She introduced me to Sophie, Steph, Danni and Cathy – my new bandmates.
“Actually, I know four chords but I can only actually play three…” I confessed. But working together we came up with a little song using those three chords.
By our next meeting I was convinced I wasn’t good enough to join the band but so desperate to be part of it that I was quite prepared to just ‘do a Bez’ and dance with maracas in the background! But they were lovely, and the fact they were prepared to work with me really boosted my confidence.
We were all at different life-stages. Steph was the eldest at 71, Danni and Sophie were in their 30s with Cathy and me in between. As we worked together, something just gelled. I even started playing bass and loved it!
We called ourselves Velvet Crisis. It worked perfectly – we sang crisis songs, but there was a softness to us too. We talked about our lives, and wrote songs about workers’ rights, female empowerment. Steph wrote one called Invisible Woman, about when your hair turns grey and you disappear. I’d seen for myself how that can happen.
The big night of the concert, 66 days after that first get-together, drew closer, and my nerves increased. I still got brain fog from time to time – what if I forgot the lyrics? When we got to the pub, the stage was tiny. Would I knock Sophie over with my guitar? Fall off stage?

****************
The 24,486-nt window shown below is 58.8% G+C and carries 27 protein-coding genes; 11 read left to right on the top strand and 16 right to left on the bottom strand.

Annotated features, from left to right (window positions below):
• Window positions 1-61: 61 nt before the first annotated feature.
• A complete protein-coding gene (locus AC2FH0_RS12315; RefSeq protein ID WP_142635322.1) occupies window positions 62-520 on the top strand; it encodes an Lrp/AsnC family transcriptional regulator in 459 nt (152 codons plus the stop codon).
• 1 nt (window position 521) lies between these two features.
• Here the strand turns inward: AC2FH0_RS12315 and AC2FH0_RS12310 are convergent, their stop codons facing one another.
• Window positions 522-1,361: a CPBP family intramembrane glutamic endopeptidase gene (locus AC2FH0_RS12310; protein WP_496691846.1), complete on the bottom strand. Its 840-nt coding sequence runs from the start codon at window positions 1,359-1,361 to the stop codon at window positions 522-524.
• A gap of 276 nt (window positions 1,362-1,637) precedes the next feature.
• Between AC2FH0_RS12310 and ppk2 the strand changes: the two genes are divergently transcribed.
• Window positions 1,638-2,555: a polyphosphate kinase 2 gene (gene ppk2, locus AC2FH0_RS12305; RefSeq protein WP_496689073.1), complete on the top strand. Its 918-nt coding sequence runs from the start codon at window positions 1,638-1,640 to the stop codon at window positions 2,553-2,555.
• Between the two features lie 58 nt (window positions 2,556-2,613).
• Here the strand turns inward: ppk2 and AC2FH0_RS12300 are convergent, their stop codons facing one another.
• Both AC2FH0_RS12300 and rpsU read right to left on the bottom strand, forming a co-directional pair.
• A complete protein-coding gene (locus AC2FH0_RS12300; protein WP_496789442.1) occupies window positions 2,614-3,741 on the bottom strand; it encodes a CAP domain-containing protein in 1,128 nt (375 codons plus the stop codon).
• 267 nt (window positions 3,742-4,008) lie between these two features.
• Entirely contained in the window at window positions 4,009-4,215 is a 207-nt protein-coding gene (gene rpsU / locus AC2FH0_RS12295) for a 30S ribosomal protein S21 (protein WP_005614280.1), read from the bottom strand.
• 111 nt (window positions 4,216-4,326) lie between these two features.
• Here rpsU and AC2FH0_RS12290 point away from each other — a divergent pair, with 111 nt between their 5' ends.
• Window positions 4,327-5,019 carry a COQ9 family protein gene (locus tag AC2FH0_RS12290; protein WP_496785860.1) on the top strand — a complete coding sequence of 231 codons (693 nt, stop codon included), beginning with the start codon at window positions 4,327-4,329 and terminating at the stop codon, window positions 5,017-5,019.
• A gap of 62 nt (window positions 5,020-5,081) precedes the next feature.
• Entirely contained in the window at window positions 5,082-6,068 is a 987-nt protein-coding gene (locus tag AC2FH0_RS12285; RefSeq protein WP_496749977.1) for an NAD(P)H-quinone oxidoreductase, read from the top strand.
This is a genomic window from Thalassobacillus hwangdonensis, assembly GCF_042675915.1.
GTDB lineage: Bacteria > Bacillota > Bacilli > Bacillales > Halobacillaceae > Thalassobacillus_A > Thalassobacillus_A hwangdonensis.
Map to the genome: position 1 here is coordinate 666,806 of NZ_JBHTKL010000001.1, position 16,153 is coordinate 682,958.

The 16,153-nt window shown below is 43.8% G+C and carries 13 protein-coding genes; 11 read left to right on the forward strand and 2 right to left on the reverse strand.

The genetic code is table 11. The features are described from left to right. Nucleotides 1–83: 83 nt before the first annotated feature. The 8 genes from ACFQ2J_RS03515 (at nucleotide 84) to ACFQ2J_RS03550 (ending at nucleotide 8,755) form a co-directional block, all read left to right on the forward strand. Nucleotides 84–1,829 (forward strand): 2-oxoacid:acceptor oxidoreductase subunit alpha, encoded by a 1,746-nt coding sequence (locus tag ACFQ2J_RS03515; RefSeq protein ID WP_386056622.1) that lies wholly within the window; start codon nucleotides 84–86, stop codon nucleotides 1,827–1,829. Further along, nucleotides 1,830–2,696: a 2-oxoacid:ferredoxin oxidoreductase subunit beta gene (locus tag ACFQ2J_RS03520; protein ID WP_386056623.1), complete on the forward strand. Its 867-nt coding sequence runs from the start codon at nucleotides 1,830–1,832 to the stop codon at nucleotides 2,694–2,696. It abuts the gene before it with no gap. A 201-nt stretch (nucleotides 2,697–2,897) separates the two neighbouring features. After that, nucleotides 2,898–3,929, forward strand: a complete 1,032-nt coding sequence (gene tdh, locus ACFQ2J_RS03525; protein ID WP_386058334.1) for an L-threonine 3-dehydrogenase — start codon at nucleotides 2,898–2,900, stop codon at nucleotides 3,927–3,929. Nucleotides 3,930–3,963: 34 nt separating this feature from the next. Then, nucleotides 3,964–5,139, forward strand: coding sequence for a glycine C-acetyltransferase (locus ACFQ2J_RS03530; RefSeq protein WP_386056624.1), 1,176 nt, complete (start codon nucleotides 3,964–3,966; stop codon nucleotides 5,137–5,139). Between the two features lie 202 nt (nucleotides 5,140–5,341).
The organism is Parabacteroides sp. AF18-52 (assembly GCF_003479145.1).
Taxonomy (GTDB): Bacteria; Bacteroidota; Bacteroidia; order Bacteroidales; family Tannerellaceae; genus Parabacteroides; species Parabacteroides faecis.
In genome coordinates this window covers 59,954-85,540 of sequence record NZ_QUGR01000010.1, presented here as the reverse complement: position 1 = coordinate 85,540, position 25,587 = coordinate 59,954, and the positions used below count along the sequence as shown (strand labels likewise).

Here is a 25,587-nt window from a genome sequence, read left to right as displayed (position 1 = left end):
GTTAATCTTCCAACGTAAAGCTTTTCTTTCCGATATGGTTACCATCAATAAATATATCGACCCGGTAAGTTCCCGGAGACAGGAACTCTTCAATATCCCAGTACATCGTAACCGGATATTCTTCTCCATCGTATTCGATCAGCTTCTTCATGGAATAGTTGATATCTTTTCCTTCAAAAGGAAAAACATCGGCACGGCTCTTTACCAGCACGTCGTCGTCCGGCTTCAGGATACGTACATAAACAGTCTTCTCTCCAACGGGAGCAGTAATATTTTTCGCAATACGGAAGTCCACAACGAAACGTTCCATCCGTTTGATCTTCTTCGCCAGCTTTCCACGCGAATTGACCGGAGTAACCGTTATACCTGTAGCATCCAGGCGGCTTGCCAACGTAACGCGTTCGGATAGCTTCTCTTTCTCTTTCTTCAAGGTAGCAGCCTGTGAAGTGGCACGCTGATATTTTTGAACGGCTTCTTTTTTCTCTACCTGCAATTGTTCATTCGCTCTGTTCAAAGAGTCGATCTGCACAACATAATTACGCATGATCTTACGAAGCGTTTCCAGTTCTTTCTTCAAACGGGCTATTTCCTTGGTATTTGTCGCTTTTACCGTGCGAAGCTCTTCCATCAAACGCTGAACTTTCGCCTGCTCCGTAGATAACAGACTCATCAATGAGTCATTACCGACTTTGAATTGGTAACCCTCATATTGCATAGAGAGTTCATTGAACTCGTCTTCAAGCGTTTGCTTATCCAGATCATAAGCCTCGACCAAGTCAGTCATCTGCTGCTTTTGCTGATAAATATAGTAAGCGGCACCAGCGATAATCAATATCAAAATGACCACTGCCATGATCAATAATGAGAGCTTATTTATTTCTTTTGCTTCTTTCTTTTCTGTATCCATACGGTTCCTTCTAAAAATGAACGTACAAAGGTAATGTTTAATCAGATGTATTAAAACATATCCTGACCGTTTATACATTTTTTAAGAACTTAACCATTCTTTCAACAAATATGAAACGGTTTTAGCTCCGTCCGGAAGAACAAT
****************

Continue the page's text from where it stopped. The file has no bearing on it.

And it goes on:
But as we climbed onto stage, and heard the crowd roar, I felt this rush. I was due to sing Invisible Woman, and when my turn came all my fear vanished. I just wanted to do Steph proud.
I can’t begin to describe the high I felt. And as we performed our songs I realised that we were being heard. I had a voice, I was a valid member of society and people were listening to me. That feeling of being heard is so important, so empowering. We came off stage absolutely bouncing.
There was no question about carrying on after that. Someone at the gig booked us for their festival. Ruth got us a few more bookings and now we’re performing regularly and writing new songs. 18 months on. And of course we’re going to other bands’ gigs too – my life is full of music now. David’s been hugely supportive. James, 14, and Alexandra, 12, are at that stage where anything I do is embarrassing but it’s great for them to see me going off to band practice.
Life is still full-on, and I still have menopause symptoms, but I have an outlet now. Some days I’ll come to practice all stressed and nervous but I’ll grab my bass and just let it all out. After that I’m fine. I can cope. Just like it always did, music makes me feel better.
You can see Velvet Crisis perform on their YouTube channel: https://www.youtube.com/@velvetcrisis or follow the band on Instagram https://www.instagram.com/velvet_crisis_leicester/
Velvet Crisis performs two tracks on the Unglamorous Sampler album, available from Rough Trade records https://www.roughtrade.com/gb/product/various/unglamorous-sampler#vinyl-lp-black
They are performing on 4th August at The Musician, Leicester and 19th August at the Leicester Punk Weekender.